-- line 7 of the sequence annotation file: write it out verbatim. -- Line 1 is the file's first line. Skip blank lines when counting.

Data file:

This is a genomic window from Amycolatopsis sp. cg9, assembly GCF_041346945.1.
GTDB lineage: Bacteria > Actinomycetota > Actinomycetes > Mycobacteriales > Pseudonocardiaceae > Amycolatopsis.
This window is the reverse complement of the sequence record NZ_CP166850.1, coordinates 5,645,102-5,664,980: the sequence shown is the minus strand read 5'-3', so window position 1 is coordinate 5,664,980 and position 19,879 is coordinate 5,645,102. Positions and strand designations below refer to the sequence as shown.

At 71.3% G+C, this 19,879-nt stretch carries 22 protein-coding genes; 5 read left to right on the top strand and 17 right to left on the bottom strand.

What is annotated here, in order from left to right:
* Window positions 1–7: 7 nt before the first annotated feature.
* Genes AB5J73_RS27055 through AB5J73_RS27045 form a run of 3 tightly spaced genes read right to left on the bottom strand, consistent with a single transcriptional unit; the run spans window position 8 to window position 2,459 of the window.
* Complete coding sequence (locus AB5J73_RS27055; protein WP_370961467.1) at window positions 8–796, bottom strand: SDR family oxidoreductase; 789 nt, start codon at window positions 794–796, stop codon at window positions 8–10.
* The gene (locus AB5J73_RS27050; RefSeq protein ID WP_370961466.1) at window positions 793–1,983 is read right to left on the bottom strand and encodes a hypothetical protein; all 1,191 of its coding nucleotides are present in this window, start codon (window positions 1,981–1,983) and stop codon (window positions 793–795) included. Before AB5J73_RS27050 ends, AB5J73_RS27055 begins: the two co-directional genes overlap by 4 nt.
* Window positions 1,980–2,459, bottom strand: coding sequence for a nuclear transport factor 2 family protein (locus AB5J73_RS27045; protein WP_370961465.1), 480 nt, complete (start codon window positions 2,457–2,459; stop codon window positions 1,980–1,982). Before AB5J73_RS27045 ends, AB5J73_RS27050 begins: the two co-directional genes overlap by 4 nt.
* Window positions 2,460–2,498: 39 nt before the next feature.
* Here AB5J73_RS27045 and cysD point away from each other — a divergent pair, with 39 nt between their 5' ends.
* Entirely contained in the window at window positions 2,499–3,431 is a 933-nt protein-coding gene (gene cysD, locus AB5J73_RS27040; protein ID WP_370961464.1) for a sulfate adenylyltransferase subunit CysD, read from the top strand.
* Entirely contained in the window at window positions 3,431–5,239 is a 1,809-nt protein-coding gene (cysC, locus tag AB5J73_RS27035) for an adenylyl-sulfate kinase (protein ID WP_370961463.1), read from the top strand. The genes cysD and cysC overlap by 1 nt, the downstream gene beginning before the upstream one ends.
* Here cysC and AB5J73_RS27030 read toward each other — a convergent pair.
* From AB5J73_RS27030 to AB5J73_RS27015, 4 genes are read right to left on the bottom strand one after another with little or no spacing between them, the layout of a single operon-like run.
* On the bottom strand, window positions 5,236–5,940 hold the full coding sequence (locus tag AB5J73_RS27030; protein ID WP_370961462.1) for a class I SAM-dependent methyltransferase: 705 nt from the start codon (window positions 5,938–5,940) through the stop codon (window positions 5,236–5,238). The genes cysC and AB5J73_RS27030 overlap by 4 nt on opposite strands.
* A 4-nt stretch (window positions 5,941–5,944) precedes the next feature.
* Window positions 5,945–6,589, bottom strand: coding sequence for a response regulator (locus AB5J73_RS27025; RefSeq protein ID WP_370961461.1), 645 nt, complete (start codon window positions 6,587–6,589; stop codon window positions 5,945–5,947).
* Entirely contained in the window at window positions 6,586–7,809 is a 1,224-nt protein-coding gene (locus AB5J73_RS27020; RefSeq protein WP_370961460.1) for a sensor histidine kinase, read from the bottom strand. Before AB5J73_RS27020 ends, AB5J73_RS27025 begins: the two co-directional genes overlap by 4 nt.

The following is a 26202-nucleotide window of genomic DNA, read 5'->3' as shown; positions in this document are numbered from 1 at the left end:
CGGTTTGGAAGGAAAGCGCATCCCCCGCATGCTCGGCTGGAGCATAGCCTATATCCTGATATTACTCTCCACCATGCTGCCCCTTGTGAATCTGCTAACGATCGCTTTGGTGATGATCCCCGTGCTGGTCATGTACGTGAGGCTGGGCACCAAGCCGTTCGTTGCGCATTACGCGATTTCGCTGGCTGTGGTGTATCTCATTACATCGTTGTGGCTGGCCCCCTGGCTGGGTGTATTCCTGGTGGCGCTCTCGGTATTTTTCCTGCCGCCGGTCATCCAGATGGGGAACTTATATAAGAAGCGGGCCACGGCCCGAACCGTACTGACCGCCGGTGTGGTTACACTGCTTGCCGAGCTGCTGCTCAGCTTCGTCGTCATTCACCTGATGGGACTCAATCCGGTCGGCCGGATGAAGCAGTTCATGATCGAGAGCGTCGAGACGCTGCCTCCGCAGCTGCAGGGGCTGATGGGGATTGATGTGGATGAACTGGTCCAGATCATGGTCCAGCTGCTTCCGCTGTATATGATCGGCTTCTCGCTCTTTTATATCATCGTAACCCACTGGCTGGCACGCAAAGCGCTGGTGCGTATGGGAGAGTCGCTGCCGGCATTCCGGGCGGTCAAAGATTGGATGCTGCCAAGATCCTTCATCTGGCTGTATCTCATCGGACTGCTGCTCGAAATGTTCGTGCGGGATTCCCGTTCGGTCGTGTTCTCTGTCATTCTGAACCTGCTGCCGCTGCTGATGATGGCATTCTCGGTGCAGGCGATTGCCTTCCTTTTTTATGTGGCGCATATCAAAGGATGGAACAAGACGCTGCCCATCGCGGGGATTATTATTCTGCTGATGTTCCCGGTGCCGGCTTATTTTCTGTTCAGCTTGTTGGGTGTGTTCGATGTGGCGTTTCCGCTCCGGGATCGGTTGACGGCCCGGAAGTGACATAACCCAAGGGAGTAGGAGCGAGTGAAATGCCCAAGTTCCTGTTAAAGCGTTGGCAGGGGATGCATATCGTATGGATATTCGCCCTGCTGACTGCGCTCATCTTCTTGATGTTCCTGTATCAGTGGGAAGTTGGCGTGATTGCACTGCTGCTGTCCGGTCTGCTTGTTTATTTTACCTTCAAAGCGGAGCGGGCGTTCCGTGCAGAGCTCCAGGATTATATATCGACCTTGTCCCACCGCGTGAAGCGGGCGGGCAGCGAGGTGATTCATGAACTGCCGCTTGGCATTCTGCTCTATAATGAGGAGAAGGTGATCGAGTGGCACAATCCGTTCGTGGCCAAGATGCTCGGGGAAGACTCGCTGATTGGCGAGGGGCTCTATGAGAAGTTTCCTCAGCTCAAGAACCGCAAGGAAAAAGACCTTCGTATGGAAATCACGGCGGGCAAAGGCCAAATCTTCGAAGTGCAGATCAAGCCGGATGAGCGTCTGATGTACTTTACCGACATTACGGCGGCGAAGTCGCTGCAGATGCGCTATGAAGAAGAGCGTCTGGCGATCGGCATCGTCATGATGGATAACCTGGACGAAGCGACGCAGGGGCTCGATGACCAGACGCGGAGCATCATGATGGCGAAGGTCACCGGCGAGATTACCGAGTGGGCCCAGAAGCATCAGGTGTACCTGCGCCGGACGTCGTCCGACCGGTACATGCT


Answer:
* Genes AB5J73_RS27055 through AB5J73_RS27045 form a run of 3 tightly spaced genes read right to left on the bottom strand, consistent with a single transcriptional unit; the run spans window position 8 to window position 2,459 of the window.